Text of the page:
Beyond the base game, developer Roll7 also offers up a few other modes of play. There's the Daily Grinds, which give you a short course, a few practice runs, and a single real run for a spot on the daily online leaderboards. Spots are similar to the Daily Grinds, but are single-player and can be played over and over again. Then there's Combo Rush, a four-player split-screen mode allowing you to trick and fail with your friends.
OlliOlli2 is also backed up by an amazing electronic soundtrack. When you're in the throes of deep focus, you'll find the tunes Roll7 chose are perfect. They never get old, which is good, because you'll be seeing certain levels again and again, meaning you'll be listening to those songs again and again.
OlliOlli2 demands a great deal of time and effort from you, but if you put in the hours, it's absolutely fun and rewarding. If you're a fan of titles like Tony Hawk Pro Skater or SSX, this is their 2D cousin and it's worth a look. You can blow through OlliOlli2 quickly, but once the game really gets its claws into you, you'll be hooked for a long time. You'll spend a lot of time failing at OlliOlli2, but the game itself is a complete success.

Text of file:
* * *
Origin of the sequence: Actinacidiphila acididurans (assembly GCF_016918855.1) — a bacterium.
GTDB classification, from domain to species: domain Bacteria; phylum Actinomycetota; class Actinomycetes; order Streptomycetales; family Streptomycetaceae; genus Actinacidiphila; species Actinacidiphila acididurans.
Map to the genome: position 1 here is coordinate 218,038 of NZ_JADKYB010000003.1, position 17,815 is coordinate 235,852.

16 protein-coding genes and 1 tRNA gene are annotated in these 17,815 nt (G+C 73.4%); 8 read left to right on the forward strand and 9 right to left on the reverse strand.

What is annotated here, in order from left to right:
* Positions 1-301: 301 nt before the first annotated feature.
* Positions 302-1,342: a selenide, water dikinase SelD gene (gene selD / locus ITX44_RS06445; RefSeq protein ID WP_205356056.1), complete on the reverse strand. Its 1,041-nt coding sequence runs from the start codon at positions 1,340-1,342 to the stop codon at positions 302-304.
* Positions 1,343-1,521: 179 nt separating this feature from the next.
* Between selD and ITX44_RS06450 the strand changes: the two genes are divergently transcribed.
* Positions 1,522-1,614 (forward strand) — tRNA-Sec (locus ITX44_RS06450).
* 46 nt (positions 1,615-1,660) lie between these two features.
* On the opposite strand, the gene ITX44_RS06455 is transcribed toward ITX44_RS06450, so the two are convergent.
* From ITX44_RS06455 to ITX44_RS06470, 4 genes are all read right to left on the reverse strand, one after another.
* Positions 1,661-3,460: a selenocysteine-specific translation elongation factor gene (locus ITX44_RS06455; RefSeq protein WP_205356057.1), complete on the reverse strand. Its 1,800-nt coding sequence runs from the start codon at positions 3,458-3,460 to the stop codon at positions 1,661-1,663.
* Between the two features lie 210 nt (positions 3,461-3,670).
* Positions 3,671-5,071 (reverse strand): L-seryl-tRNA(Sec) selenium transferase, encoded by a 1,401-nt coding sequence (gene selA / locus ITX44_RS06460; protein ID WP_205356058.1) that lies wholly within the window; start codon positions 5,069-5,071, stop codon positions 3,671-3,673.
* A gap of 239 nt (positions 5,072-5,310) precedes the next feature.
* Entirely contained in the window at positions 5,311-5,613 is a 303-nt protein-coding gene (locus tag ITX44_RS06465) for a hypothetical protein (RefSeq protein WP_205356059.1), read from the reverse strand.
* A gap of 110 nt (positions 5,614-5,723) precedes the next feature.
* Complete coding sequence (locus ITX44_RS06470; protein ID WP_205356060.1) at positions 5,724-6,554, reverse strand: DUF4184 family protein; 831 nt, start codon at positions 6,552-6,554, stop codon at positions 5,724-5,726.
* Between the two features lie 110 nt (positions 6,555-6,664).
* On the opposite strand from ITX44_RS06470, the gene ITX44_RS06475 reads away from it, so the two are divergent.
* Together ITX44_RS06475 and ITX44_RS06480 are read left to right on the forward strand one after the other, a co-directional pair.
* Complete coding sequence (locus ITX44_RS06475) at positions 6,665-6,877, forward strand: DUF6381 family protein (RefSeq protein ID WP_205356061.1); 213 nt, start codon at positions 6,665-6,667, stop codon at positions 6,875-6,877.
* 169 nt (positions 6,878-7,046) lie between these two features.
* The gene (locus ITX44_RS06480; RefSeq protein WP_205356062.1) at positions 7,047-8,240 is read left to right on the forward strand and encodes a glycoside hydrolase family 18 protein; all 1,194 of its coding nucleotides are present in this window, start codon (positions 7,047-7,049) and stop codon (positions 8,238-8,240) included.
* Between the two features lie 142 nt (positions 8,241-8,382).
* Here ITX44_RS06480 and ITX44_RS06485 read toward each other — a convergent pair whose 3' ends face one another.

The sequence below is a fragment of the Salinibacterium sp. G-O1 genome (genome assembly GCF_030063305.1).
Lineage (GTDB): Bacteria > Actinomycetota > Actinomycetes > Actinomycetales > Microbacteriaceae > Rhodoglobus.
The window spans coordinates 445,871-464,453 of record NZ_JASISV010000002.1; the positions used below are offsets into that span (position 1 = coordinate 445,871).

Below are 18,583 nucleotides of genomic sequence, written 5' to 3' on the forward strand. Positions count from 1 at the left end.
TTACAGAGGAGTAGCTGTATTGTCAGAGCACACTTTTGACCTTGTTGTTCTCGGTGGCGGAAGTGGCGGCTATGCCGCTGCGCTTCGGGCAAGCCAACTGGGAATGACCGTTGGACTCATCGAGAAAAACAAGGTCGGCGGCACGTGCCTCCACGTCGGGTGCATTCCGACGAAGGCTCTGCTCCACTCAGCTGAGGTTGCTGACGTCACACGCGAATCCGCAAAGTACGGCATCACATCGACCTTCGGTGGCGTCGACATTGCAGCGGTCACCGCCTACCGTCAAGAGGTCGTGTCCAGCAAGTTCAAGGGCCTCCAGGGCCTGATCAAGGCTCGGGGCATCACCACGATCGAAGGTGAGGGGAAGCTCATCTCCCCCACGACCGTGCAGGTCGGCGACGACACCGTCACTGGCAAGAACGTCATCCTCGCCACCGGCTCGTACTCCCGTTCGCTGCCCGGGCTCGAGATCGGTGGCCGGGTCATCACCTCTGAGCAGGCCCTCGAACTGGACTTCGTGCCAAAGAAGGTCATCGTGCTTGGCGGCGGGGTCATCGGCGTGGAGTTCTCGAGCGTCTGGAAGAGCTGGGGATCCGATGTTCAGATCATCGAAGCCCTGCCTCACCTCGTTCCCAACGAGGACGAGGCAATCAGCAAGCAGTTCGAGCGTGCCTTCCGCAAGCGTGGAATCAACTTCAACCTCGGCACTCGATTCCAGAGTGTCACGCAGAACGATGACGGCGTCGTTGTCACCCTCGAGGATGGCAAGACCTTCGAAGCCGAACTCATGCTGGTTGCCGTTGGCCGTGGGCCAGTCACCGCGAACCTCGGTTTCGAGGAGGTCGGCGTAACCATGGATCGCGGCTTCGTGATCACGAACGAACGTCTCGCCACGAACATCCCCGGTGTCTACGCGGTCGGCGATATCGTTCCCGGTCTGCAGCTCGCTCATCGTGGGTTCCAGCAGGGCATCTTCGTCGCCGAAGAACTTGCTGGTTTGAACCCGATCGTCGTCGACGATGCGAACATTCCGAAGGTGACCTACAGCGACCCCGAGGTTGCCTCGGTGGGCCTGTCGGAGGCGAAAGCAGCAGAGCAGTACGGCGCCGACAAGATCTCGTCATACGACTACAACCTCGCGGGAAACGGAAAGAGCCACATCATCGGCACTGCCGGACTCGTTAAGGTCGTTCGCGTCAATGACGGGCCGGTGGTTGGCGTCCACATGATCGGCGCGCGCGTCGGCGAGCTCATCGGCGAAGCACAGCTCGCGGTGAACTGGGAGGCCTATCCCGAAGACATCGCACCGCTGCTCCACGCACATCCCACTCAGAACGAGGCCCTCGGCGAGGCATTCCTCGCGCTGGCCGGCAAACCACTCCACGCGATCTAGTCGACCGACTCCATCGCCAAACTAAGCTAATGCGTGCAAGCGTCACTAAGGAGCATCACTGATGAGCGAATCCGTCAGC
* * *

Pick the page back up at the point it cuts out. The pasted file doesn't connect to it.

Feelings of Self-Doubt
You will fail so many times in OlliOlli 2. It's not the game, it's you. If only you were better, you'd be a winner.
You'll never see the end of OlliOlli 2 unless you are pure and amazing.
The soundtrack includes music from Cid Rim, Lone, Faulty DL, and Submerse. I have no clue who they are, but they do good music.
Simple and solid. You always know what you can trick on and what will kill you.
OlliOlli 2 will test you. The controls are simple and straightforward, but success requires precision. Across 50 levels and five worlds, you will trick, you will combo, you will fail, and finally... you will succeed. OlliOlli 2 is a wonderfully tight zen experience from beginning to end. It's worth the price of admission.